The Yepp Nexxt Maxi (a similar seat from the same parent company) has a quick-release frame-mount system; we think the Nexxt Maxi’s frame-mount system is preferable to our top pick’s because it’s simpler to attach and easier to transfer from bike to bike. If you’re planning to frequently alternate between riding with and without the seat, we’d recommend this model over the Yepp Maxi. However, the seat itself has a few small design flaws that place it in runner-up status. The styrofoam-like seat material is less forgiving—and thus less comfortable for young passengers—than that of our pick. And the upright seat angle is more apt to interfere with the back of a child’s helmet. Even though it’s cool, the Nexxt Maxi’s new magnetic harness system seemed a little over-designed and more difficult to unlatch than the straps on the Yepp Maxi. The wide-set positioning of its buckle also made it feel less secure for kids under 18 months or those with narrow shoulders. Overall, though, the seat felt safe and secure during rides—and it maintained a similarly stable ride to the Yepp Maxi. Like our top pick, the frame-mount version of the Nexxt Maxi weighs 10.1 pounds; the rack-mount model is lighter, at 6.6 pounds. This bike seat also accommodates kids from 12 months, and up to 40 pounds. And it’s easy to sell used.
This lightweight, easy-to-install bike seat was the best of the under-$200 models we tested, but it wasn’t quite as stable-feeling as the Thule seats. Little riders gave it bonus points for its armrests and a rear snack compartment.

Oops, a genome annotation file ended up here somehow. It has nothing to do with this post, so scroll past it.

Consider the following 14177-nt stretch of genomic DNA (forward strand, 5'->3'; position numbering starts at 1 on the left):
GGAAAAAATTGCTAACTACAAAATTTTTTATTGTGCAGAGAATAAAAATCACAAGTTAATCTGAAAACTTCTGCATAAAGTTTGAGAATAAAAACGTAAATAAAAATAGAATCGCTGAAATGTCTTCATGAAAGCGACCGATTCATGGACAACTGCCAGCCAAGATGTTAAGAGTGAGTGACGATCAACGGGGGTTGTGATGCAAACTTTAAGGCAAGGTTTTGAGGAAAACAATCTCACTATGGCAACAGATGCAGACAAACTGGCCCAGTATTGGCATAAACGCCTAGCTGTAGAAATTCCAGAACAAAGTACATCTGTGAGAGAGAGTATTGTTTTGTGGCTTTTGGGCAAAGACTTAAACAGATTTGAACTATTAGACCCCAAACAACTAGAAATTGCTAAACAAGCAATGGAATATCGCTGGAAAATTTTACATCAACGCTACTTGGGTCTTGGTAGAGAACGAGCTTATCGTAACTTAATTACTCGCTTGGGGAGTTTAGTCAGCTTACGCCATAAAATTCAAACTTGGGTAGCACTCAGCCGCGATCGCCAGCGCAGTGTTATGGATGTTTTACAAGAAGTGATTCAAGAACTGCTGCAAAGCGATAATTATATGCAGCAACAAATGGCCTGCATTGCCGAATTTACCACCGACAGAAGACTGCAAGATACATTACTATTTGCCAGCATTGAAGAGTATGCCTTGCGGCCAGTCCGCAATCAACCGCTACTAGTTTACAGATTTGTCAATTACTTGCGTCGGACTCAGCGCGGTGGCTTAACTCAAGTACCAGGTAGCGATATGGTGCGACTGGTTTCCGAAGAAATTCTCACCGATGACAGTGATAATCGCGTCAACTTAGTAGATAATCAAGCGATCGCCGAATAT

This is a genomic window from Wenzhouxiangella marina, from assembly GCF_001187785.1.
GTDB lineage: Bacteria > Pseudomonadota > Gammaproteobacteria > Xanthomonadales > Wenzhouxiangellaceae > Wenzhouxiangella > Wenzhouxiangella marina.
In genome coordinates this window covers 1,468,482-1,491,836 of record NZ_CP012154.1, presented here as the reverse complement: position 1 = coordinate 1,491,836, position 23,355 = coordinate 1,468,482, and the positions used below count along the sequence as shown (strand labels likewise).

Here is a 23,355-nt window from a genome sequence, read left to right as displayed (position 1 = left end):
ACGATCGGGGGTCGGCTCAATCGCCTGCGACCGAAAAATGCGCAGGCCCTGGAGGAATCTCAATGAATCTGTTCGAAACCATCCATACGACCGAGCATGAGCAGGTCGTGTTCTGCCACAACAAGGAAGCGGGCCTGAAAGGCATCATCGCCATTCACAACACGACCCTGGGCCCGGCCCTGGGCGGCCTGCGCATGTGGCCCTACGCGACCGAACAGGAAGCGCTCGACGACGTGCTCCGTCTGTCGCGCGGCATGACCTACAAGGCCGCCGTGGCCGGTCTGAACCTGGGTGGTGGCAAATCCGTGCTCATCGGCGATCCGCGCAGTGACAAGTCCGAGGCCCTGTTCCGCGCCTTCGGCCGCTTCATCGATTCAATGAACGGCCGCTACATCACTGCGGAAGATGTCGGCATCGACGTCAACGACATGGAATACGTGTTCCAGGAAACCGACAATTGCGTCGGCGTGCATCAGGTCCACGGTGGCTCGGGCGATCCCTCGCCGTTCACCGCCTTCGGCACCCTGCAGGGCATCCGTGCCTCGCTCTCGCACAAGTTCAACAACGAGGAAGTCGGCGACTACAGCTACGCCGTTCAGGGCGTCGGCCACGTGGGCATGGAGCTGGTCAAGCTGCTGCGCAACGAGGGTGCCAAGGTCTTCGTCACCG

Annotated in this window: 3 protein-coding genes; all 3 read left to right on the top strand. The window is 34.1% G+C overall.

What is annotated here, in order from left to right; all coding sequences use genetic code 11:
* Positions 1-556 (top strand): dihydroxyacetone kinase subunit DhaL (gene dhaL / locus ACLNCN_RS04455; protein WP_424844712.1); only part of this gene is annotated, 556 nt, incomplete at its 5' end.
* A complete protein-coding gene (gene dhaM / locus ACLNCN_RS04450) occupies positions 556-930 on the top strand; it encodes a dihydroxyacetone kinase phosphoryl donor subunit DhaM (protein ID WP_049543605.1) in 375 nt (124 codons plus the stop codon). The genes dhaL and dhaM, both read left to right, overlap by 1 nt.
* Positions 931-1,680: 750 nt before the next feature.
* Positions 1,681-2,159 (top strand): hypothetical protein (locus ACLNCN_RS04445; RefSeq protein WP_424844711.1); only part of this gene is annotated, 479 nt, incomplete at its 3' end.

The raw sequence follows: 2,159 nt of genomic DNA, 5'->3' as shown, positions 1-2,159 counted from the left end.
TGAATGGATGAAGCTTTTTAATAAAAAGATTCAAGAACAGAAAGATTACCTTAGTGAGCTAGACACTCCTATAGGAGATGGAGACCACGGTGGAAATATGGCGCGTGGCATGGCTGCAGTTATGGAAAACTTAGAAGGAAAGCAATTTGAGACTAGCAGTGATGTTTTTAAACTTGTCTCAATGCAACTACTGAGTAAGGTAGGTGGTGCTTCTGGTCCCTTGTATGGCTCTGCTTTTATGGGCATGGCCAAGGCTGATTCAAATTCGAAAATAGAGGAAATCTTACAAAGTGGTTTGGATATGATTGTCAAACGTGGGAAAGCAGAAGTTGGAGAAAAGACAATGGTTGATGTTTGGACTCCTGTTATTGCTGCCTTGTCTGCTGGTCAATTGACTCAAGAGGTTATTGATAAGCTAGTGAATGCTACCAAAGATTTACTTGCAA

*At the time of publishing, the price was $150.
Burley Dash Rack Mount
If you ride a bike with a rear rack, you’ll probably prefer to get the rack-mount version of this seat. It weighs a couple of pounds less than the frame-mount version (because there’s less hardware), but it is otherwise the same.
*At the time of publishing, the price was $141.
The Burley Dash is the lightest rear-mount seat we tested (8.7 pounds for the frame-mount system and 6.4 pounds for the rack-mount system). The frame-mount system is simple and intuitive. The five-point harness adjusts in three places (including at the bottom buckle strap, a feature that gave it an edge over our Thule picks) to snugly fit babies and preschoolers of all sizes. The unique rear-storage compartment is useful for stashing small extras, like snacks and face masks. Our mini passengers enjoyed the comfortable, lightly cushioned seat and the handholds inside the armrest (a feature the Thule seats lack). However, the seat shifted ever so slightly during rides, and it never felt as secure and stable as the Thule seats did. Like the other rear-mount seats we recommend, the Burley Dash accommodates kids from 12 months, and up to 40 pounds.
Thule Yepp Nexxt Mini
Ultra-lightweight and easy to mount to the front of your bike, the Thule Yepp Nexxt Mini won over our youngest testers with its secure, cozy seat and looped handlebar.
At 4.2 pounds, the Thule Yepp Nexxt Mini is the lightest front-mount bike seat you can buy, and it feels stable and secure in motion. The mounting bracket is easy to install on a wide variety of bike headsets; once it’s installed, you can remove or reattach it in seconds using its quick-release system. The seat’s five-point harness system adjusts easily to fit babies and toddlers securely, with a magnetic buckle system that tiny fingers won’t pull open. The straps are less adjustable than those on the rear-mount seats we tested, though, and the Nexxt Mini has a lower weight rating, so it’s better suited to babies and younger toddlers. Our 10-month-old tester loved the view up front and having the security of a looped handlebar to hold onto. The Yepp Nexxt Mini is designed to fit kids from about 9 months, up to 33 pounds.